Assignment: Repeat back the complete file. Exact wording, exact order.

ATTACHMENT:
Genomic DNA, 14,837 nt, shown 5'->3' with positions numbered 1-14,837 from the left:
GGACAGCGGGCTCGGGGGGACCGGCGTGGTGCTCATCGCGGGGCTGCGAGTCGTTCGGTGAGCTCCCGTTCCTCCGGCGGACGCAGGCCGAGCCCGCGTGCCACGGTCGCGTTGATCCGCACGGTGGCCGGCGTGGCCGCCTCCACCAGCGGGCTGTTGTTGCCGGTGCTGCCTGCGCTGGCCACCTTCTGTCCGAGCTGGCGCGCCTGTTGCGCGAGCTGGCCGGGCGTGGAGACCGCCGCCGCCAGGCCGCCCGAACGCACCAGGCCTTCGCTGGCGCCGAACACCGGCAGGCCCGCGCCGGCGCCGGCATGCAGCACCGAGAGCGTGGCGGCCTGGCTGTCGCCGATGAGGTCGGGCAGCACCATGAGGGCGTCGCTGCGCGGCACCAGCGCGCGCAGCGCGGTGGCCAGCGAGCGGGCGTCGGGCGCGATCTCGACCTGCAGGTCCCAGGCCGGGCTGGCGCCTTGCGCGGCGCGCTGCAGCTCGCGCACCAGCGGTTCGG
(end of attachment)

Genomic DNA, 14,837 nt, shown 5'->3' with positions numbered 1-14,837 from the left:
GGACAGCGGGCTCGGGGGGACCGGCGTGGTGCTCATCGCGGGGCTGCGAGTCGTTCGGTGAGCTCCCGTTCCTCCGGCGGACGCAGGCCGAGCCCGCGTGCCACGGTCGCGTTGATCCGCACGGTGGCCGGCGTGGCCGCCTCCACCAGCGGGCTGTTGTTGCCGGTGCTGCCTGCGCTGGCCACCTTCTGTCCGAGCTGGCGCGCCTGTTGCGCGAGCTGGCCGGGCGTGGAGACCGCCGCCGCCAGGCCGCCCGAACGCACCAGGCCTTCGCTGGCGCCGAACACCGGCAGGCCCGCGCCGGCGCCGGCATGCAGCACCGAGAGCGTGGCGGCCTGGCTGTCGCCGATGAGGTCGGGCAGCACCATGAGGGCGTCGCTGCGCGGCACCAGCGCGCGCAGCGCGGTGGCCAGCGAGCGGGCGTCGGGCGCGATCTCGACCTGCAGGTCCCAGGCCGGGCTGGCGCCTTGCGCGGCGCGCTGCAGCTCGCGCACCAGCGGTTCGG